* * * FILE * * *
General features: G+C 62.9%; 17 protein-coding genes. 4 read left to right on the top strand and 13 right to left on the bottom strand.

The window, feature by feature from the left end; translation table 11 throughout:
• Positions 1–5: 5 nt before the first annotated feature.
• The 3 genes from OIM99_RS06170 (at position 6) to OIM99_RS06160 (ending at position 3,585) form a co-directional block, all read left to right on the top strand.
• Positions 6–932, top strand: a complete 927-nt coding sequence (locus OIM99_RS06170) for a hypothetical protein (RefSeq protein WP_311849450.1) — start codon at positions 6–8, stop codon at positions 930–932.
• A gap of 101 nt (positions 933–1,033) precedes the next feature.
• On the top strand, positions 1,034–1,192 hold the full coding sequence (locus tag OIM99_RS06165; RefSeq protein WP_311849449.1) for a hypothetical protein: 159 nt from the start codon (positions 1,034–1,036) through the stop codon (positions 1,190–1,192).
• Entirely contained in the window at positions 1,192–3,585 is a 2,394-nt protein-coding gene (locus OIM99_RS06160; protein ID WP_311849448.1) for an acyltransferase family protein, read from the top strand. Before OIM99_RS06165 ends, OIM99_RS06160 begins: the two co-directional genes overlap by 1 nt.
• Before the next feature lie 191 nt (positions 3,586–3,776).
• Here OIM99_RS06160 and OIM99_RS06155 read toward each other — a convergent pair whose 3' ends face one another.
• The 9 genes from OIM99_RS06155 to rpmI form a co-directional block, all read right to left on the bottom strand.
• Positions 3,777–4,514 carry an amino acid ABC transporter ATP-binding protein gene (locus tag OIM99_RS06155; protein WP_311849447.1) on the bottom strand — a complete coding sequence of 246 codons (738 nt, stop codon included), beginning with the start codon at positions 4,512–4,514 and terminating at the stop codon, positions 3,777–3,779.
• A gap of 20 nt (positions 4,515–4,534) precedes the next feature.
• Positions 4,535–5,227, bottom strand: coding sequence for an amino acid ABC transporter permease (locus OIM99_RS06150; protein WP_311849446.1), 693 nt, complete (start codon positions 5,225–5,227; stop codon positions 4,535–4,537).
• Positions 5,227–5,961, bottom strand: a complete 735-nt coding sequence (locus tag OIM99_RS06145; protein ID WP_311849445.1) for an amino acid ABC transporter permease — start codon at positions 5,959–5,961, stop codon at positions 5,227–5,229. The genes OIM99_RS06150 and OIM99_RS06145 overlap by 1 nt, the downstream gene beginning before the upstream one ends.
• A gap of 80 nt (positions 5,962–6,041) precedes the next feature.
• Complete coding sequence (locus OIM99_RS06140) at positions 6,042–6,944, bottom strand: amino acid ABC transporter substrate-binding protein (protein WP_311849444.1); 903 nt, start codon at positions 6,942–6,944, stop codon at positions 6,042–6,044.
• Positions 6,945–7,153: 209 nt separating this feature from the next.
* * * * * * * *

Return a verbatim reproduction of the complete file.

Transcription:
General features: G+C 62.9%; 17 protein-coding genes. 4 read left to right on the top strand and 13 right to left on the bottom strand.

The window, feature by feature from the left end; translation table 11 throughout:
• Positions 1–5: 5 nt before the first annotated feature.
• The 3 genes from OIM99_RS06170 (at position 6) to OIM99_RS06160 (ending at position 3,585) form a co-directional block, all read left to right on the top strand.
• Positions 6–932, top strand: a complete 927-nt coding sequence (locus OIM99_RS06170) for a hypothetical protein (RefSeq protein WP_311849450.1) — start codon at positions 6–8, stop codon at positions 930–932.
• A gap of 101 nt (positions 933–1,033) precedes the next feature.
• On the top strand, positions 1,034–1,192 hold the full coding sequence (locus tag OIM99_RS06165; RefSeq protein WP_311849449.1) for a hypothetical protein: 159 nt from the start codon (positions 1,034–1,036) through the stop codon (positions 1,190–1,192).
• Entirely contained in the window at positions 1,192–3,585 is a 2,394-nt protein-coding gene (locus OIM99_RS06160; protein ID WP_311849448.1) for an acyltransferase family protein, read from the top strand. Before OIM99_RS06165 ends, OIM99_RS06160 begins: the two co-directional genes overlap by 1 nt.
• Before the next feature lie 191 nt (positions 3,586–3,776).
• Here OIM99_RS06160 and OIM99_RS06155 read toward each other — a convergent pair whose 3' ends face one another.
• The 9 genes from OIM99_RS06155 to rpmI form a co-directional block, all read right to left on the bottom strand.
• Positions 3,777–4,514 carry an amino acid ABC transporter ATP-binding protein gene (locus tag OIM99_RS06155; protein WP_311849447.1) on the bottom strand — a complete coding sequence of 246 codons (738 nt, stop codon included), beginning with the start codon at positions 4,512–4,514 and terminating at the stop codon, positions 3,777–3,779.
• A gap of 20 nt (positions 4,515–4,534) precedes the next feature.
• Positions 4,535–5,227, bottom strand: coding sequence for an amino acid ABC transporter permease (locus OIM99_RS06150; protein WP_311849446.1), 693 nt, complete (start codon positions 5,225–5,227; stop codon positions 4,535–4,537).
• Positions 5,227–5,961, bottom strand: a complete 735-nt coding sequence (locus tag OIM99_RS06145; protein ID WP_311849445.1) for an amino acid ABC transporter permease — start codon at positions 5,959–5,961, stop codon at positions 5,227–5,229. The genes OIM99_RS06150 and OIM99_RS06145 overlap by 1 nt, the downstream gene beginning before the upstream one ends.
• A gap of 80 nt (positions 5,962–6,041) precedes the next feature.
• Complete coding sequence (locus OIM99_RS06140) at positions 6,042–6,944, bottom strand: amino acid ABC transporter substrate-binding protein (protein WP_311849444.1); 903 nt, start codon at positions 6,942–6,944, stop codon at positions 6,042–6,044.
• Positions 6,945–7,153: 209 nt separating this feature from the next.